Depending on the industry and the role, employers will generally want to keep you for a few years, as the investment they took in taking you on and training you up has to be returned at the very least.

 

How do you grasp career opportunities at work? Any tips for millennials?

It all falls down to engagement. Being considerate of others, and communicating your genuine interest of what you are doing is essential.

You need to communicate what you want, whether it be training or balancing your lifestyle.

Employers also need you to communicate your needs and interest, so that they can tailor workshops or training programs to help you grow. Opportunities arise through engagement and communication.

Say surfing is your thing, and riding a few waves before work makes your day. You need to communicate to your employer that you want to come to work at 9 am, not 7 so that you can feel refreshed throughout the week.  But you also need to be flexible – it’s not just about demanding and receiving; think about how you can best communicate the benefit your employer might gain, by giving you that level of flexibility.

 

What’s in it for them?

 

The online world and companies alike label millennials the socially inept. Soft skills are important and in high demand today. How do millennials fare, in your view?

Look, generalisations of groups of people isn’t the whole picture. I’ve met millennials that are amazing at networking and forming relationships. They know the importance of relationships and soft skills too.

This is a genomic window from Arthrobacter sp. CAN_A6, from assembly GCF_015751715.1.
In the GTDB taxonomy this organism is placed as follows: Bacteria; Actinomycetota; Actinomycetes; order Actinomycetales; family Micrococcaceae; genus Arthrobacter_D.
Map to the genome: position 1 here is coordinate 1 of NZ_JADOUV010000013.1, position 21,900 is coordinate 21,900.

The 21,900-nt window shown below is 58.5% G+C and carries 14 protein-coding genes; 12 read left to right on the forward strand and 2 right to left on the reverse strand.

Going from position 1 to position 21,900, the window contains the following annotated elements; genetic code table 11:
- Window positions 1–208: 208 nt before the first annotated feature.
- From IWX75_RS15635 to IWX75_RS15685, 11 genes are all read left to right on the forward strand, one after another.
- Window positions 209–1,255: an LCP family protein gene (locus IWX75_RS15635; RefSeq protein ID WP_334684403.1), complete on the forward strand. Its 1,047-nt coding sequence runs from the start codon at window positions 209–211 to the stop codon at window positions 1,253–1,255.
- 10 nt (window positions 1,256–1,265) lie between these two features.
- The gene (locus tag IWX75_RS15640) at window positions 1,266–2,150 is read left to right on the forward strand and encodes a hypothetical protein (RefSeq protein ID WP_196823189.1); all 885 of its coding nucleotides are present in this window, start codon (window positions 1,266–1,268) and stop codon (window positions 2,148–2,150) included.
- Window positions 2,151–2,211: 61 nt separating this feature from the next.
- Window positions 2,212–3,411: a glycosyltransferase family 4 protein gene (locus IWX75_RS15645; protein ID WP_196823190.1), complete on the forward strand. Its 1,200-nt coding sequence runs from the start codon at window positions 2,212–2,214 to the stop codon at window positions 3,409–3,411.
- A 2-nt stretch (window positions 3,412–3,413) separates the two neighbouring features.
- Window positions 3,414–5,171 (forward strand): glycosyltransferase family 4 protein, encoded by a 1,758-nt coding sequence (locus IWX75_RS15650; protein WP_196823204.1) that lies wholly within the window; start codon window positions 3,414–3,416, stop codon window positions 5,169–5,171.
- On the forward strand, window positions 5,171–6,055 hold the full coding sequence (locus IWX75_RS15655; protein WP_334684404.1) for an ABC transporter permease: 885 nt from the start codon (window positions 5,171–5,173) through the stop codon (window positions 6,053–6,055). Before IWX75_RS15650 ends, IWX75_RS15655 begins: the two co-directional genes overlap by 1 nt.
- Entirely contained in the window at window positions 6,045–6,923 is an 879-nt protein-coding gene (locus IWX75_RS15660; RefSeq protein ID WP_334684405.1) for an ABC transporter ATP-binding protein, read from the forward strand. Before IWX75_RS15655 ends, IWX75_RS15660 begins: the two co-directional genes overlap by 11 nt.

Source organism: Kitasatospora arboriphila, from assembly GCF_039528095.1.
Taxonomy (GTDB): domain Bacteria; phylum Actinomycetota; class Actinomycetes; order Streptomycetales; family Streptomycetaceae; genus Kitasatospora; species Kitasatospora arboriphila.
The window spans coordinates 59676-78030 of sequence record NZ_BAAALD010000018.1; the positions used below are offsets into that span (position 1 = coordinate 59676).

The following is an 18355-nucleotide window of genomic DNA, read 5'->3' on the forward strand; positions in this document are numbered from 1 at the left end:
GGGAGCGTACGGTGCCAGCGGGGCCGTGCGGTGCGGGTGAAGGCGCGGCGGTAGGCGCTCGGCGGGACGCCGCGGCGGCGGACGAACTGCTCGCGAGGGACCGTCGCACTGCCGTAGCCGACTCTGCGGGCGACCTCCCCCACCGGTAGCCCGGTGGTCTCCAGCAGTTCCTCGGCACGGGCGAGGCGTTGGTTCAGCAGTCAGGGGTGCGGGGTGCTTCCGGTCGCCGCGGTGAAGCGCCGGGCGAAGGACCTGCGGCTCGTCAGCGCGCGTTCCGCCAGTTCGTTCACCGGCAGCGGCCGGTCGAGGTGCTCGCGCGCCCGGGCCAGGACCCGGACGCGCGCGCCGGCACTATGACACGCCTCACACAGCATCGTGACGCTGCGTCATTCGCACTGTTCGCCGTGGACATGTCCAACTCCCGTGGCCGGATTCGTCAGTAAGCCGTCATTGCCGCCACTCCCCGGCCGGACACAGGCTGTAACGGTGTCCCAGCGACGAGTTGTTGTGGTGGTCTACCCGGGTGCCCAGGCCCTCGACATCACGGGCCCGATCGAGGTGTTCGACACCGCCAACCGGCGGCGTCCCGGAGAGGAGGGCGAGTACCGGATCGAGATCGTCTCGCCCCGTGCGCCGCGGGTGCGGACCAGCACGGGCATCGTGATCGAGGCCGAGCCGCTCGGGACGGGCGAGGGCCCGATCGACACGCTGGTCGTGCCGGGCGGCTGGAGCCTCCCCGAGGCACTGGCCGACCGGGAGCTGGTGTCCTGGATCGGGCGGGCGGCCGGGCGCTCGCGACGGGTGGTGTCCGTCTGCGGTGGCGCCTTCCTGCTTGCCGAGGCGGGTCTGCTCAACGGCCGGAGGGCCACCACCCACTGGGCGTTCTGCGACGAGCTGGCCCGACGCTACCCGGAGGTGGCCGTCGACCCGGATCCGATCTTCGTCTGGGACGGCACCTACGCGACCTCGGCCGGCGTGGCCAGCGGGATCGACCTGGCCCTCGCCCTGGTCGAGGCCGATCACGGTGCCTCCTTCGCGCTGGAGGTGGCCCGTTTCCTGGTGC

On the other side, there are those that see LinkedIn as enough and social media as the way to go.

 

Employers test for soft skills, so it’s something you have to keep in mind – you can’t ignore the social aspect completely. They test for various skills, and for emotional intelligence. It’s a critical part of succeeding, but you need to look at things holistically. There are other elements, such as fitting into a company’s culture.

Here is her take on the importance of corporate culture.

 

Culture is the next big thing. What are your thoughts?

Culture is critical from both an employer and employee’s perspective. It benefits both a company and employee’s wellbeing, if there is a match.

 

Does this mean culture trumps qualifications?

In certain situations, yes. Besides the required qualifications of certain jobs such as engineering, we look more at the person and experience.

We advocate ‘hire for attitude, train for technical skills’. Someone that has the right attitude will fit right in, and be part of that company.